Florida Division of Arts and Culture, Black History Month Artist Celebration
Join the Florida Division of Arts and Culture at the historic Brokaw-McDougall House for an exciting evening celebrating Black artists and their impact on Florida’s history and culture. The event will feature musical artists Avis Berry Jazz Trio and Singer/Poet Dahliah Perryman as well as painter Richard Edwards, 2nd generation Highwaymen and Historian. The FAMU Concert Choir will also perform, and food and arts vendors will be on site to round out this creative, immersive experience!
February 28, 2022
Division of Library and Information Services, Toni Morrison’s Beloved and the Lived Experiences of Black Floridians in the 1800s
The Division of Library and Information Services and in partnership with the LeRoy Collins Leon County Public Library, will host “Toni Morrison’s Beloved and the Lived Experiences of Black Floridians in the 1800s” on Monday, February 28, from 6:00 p.m. to 7:30 p.m. at the R. A. Gray Building in Tallahassee, in observance of Black History Month. This public event will feature a presentation and a display of original historical documents from the State Archives of Florida and the State Library of Florida.
For more information visit the Black History Month celebration website at: https://dos.myflorida.com/initiatives/BlackHistoryMonth2022.
To learn more about Black History Month, explore these additional resources available from the Florida Department of State.
- Resources for Students and Educators, Florida Memory
- The History of Black Health and Wellness, Division of Library and Information Services
- The Civil Rights Movement in Florida, Florida Memory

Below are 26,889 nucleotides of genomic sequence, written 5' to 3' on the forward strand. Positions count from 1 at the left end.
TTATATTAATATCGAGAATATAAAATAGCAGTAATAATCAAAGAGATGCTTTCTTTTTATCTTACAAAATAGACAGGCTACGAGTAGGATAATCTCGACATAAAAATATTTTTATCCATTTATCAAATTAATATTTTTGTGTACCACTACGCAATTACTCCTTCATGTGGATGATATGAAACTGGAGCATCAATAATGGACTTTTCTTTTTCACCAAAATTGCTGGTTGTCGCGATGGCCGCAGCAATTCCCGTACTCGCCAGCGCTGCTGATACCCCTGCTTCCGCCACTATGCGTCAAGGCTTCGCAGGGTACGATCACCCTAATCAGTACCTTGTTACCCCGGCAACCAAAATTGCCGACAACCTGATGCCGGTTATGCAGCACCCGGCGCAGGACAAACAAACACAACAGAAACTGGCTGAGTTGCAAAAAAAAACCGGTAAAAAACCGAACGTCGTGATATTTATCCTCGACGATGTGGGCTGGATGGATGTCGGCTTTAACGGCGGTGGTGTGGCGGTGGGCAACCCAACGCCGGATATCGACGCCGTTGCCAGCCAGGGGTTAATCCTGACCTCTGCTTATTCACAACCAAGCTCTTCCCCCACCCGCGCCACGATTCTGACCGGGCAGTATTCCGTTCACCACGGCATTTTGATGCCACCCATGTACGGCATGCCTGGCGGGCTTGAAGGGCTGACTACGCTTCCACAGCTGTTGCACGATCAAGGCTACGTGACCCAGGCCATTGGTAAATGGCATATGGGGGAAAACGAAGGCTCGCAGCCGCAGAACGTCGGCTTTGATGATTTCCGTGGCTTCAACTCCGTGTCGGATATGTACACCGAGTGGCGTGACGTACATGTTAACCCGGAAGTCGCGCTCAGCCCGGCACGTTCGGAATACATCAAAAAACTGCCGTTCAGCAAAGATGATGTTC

- Black Heritage Trail Guide, Division of Historical Resources
About the Division of Arts and Culture
The Florida Department of State’s Division of Arts and Culture is Florida’s legislatively designated state arts agency. The Division promotes the arts and culture as essential to quality of life for all Floridians. To achieve its mission, the Division funds and supports cultural programs that provide artistic excellence, diversity, education, access and economic vitality for Florida’s communities. For more information, visit dos.myflorida.com/cultural.
About The Division of Historical Resources
The Florida Department of State’s Division of Historical Resources (DHR) is responsible for preserving and promoting Florida’s historical, archaeological, and folk culture resources. The Division Director’s office oversees a grants-in-aid program to help preserve and maintain Florida’s historic buildings and archaeological sites; coordinates outreach programs such as the State Historic Markers program, the Florida Panhandle Shipwreck Trail and Florida Main Street. DHR directs historic preservation efforts throughout the state in cooperation with state and federal agencies, local governments, private organizations, and individuals. The Division director serves as the State Historic Preservation Officer, acting as the liaison with the national historic preservation program conducted by the National Park Service. The Division is comprised of the Bureaus of Historical Museums, Archaeological Research and Historic Preservation. For more information, visit flheritage.com.